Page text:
An FDA advisory panel has voted 20–1 to restrict the use of testosterone replacement therapies to serious medical conditions that cause testosterone deficiency, such as hypogonadism due to genetic disorders or chemotherapy. The panel noted that there is no clear evidence that these therapies are effective for treating age–related low testosterone, known as low T.
Between 2009 and 2013, the use of these products increased by 65%, primarily driven by higher usage in patients with low levels of the hormone caused by aging. One panel member noted that the FDA’s goal is to “rein in the inappropriate advertising and use of these drugs.” The advisory panel also recommended that pharmaceutical companies be required to conduct additional studies to assess the cardiovascular risk of these products for heart attack and stroke.
Taken from U.S. Pharmacist
Vitality and strength, two valuable attributes for many men. But how many males are putting their health on the line with testosterone replacement therapy? An FDA Panel recently voted to address its use. I'm Miranda Savioli with your latest health news.
An FDA committee recently voted 20 to 1 to tighten use of TRT. The panel reviewed a previous study that suggested men on TRT had a 30 percent increased risk of heart problems; they also requested further research into the link. The panel recommended the FDA labels TRT more strictly- for men with medically low testosterone only, such as testicular cancer patients. The FDA could also stop manufactures from advertising the medication for age-related testosterone loss.
Always discuss potential side effects with your doctor before taking a new medication.
Taken from DailyRX.
Treatment for opioid addiction tampers with the testosterone levels of male but not female opioid users, McMaster University research has shown. In a paper published by the journal Scientific Reports, the researchers say addiction treatment may need to change to address the side–effect. The study found men using methadone, which is used for opioid addiction treatment, have significantly suppressed testosterone levels of about a quarter of the testosterone of men not using opioids. In women using methadone for addiction treatment, testosterone levels were not significantly impacted, even considering the menstrual cycle.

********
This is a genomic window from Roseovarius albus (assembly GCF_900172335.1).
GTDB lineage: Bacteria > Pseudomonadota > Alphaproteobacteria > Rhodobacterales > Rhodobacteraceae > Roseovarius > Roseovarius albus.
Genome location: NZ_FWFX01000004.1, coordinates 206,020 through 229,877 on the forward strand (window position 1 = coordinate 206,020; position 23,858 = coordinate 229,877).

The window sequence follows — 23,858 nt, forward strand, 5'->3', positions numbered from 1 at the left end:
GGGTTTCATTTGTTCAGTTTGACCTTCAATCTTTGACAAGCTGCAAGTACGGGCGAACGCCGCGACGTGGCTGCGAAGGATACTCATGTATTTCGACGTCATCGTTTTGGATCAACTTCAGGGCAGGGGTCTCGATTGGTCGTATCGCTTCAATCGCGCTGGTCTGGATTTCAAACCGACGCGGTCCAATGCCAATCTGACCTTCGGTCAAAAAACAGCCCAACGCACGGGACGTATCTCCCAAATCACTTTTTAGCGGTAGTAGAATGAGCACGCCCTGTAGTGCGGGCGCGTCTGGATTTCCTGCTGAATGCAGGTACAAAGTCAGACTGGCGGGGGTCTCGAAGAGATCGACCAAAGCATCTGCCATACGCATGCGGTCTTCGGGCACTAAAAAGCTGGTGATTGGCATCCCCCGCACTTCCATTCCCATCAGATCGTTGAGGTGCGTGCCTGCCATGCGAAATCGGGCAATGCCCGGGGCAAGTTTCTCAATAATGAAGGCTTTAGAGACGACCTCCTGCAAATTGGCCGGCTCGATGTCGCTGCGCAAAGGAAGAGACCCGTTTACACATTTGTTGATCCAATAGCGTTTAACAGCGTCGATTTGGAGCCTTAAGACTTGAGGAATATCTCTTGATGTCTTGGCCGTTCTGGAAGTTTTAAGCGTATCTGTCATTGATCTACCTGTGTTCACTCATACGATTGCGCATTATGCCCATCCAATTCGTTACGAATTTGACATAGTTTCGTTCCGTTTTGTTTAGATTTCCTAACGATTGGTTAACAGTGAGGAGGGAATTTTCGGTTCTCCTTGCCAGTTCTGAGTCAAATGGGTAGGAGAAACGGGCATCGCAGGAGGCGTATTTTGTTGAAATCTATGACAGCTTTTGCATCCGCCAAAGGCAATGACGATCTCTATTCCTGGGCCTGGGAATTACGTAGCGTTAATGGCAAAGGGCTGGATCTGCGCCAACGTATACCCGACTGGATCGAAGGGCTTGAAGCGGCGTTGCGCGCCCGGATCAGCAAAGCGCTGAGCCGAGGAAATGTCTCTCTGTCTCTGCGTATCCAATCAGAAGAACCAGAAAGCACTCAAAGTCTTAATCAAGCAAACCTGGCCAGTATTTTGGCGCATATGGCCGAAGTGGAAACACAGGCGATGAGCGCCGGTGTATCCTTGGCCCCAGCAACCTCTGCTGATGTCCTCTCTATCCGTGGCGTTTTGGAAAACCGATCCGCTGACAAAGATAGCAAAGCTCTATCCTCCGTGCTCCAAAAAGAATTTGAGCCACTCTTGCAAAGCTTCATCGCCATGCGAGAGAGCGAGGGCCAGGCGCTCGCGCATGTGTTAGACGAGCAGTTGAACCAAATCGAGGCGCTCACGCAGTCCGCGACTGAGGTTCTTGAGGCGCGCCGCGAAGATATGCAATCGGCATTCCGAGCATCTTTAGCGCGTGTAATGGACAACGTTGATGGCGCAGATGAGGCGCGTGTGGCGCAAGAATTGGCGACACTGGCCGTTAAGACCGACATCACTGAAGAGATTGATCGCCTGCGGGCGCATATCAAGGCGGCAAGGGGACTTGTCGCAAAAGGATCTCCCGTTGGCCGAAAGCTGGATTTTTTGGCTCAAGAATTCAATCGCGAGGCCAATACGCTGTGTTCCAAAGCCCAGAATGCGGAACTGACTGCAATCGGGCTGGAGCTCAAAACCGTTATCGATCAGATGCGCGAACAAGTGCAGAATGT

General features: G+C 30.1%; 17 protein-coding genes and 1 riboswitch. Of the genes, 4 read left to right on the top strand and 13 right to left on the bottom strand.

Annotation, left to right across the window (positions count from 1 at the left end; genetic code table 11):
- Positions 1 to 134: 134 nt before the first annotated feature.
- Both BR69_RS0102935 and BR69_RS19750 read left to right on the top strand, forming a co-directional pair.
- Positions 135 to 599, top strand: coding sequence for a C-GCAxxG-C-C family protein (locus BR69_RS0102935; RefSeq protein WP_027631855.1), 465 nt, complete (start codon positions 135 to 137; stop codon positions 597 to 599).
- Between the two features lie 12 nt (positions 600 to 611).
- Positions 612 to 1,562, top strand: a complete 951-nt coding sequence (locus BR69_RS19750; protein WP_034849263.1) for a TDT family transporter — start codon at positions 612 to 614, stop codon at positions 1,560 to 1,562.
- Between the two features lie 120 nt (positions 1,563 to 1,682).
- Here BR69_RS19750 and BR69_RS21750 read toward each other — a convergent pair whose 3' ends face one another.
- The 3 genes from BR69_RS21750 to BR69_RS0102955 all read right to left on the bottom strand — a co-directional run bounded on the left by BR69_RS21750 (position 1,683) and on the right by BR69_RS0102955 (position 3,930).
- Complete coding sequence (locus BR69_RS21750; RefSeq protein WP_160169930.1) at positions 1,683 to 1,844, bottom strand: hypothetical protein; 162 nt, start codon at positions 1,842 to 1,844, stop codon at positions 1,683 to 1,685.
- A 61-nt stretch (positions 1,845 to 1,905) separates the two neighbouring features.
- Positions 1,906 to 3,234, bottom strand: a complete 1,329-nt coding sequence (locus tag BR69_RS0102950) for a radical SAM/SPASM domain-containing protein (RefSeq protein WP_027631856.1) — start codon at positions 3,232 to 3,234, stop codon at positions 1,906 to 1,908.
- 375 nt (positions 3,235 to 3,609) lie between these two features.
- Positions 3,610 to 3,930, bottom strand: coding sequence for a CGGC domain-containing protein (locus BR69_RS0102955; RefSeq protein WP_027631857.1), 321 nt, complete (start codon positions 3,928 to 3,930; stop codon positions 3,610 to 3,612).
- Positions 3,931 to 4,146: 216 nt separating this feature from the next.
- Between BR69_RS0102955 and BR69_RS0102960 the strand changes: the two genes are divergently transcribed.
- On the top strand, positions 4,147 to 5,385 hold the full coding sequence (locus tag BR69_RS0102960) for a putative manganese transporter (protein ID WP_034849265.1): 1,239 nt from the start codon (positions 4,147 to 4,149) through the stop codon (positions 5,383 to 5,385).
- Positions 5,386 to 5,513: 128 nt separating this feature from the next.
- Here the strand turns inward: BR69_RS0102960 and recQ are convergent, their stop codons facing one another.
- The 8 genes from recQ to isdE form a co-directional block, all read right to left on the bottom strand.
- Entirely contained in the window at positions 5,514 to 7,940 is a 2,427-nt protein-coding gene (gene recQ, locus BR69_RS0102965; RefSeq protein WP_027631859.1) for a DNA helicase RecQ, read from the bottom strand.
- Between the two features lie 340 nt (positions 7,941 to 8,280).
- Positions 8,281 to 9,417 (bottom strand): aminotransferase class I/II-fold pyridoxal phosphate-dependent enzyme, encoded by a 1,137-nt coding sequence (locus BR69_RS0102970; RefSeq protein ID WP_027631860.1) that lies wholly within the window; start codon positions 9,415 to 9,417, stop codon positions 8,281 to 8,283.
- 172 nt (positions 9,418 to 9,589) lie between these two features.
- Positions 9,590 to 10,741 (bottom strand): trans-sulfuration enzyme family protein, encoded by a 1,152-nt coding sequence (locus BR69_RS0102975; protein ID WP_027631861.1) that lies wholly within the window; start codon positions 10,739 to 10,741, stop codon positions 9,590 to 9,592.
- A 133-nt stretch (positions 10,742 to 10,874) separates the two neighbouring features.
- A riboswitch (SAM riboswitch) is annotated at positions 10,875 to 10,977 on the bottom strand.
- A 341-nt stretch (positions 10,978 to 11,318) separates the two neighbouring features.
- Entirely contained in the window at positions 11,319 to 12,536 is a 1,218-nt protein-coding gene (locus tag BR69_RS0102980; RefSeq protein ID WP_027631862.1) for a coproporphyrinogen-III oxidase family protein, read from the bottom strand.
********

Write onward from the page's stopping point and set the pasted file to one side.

Low testosterone in men has been associated with poor quality of life as well as erectile dysfunction, fatigue and mood disturbances. "We expect that treating testosterone deficiency will improve outcomes of methadone treatment for patients, including treatment response and retention," said Dr. Zena Samaan, principal investigator of the study. "Doctors should also ensure the patients are being prescribed the lowest dose of opioids including methadone for effective treatment to minimize testosterone suppression."
Taken from McMaster University Faculty of Health Sciences News
FDA notified health professionals and their medical care organizations that it is requiring the manufacturers of all approved testosterone products to include a warning in the drug labeling about the risk of blood clots in the veins, also known as venous thromboembolism (VTE), including deep vein thrombosis (DVT) and pulmonary embolism (PE). The risk of venous blood clots as a possible consequence of polycythemia is already included in the labeling of testosterone products. Because there have been postmarket reports of venous blood clots unrelated to polycythemia, FDA is requiring a change to drug labeling of all testosterone products to provide a more general warning regarding venous blood clots, to ensure this risk is described consistently in the labeling of all approved testosterone products.
This new warning, a class labeling change, is not related to an ongoing FDA evaluation of the possible risk of stroke, heart attack, and death in patients taking testosterone products. FDA is currently evaluating the potential risk of these cardiovascular events, which are related to blood clots in the arteries and are described in a January 31, 2014 MedWatch Safety Alert.
Taken from FDA
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